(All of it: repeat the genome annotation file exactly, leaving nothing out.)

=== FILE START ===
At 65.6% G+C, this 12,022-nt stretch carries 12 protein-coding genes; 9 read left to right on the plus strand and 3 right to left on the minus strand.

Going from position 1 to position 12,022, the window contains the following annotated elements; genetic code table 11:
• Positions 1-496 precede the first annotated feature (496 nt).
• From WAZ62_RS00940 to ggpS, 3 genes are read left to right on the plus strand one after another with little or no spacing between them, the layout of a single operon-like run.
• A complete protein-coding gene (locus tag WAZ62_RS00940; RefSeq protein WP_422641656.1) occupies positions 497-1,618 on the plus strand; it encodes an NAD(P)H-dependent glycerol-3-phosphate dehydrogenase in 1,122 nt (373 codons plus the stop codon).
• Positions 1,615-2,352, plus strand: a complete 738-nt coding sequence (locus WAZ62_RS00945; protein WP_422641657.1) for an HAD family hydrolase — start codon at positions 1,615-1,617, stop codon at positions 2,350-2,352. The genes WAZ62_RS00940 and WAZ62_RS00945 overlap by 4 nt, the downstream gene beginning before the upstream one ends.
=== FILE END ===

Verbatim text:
At 65.6% G+C, this 12,022-nt stretch carries 12 protein-coding genes; 9 read left to right on the plus strand and 3 right to left on the minus strand.

Going from position 1 to position 12,022, the window contains the following annotated elements; genetic code table 11:
• Positions 1-496 precede the first annotated feature (496 nt).
• From WAZ62_RS00940 to ggpS, 3 genes are read left to right on the plus strand one after another with little or no spacing between them, the layout of a single operon-like run.
• A complete protein-coding gene (locus tag WAZ62_RS00940; RefSeq protein WP_422641656.1) occupies positions 497-1,618 on the plus strand; it encodes an NAD(P)H-dependent glycerol-3-phosphate dehydrogenase in 1,122 nt (373 codons plus the stop codon).
• Positions 1,615-2,352, plus strand: a complete 738-nt coding sequence (locus WAZ62_RS00945; protein WP_422641657.1) for an HAD family hydrolase — start codon at positions 1,615-1,617, stop codon at positions 2,350-2,352. The genes WAZ62_RS00940 and WAZ62_RS00945 overlap by 4 nt, the downstream gene beginning before the upstream one ends.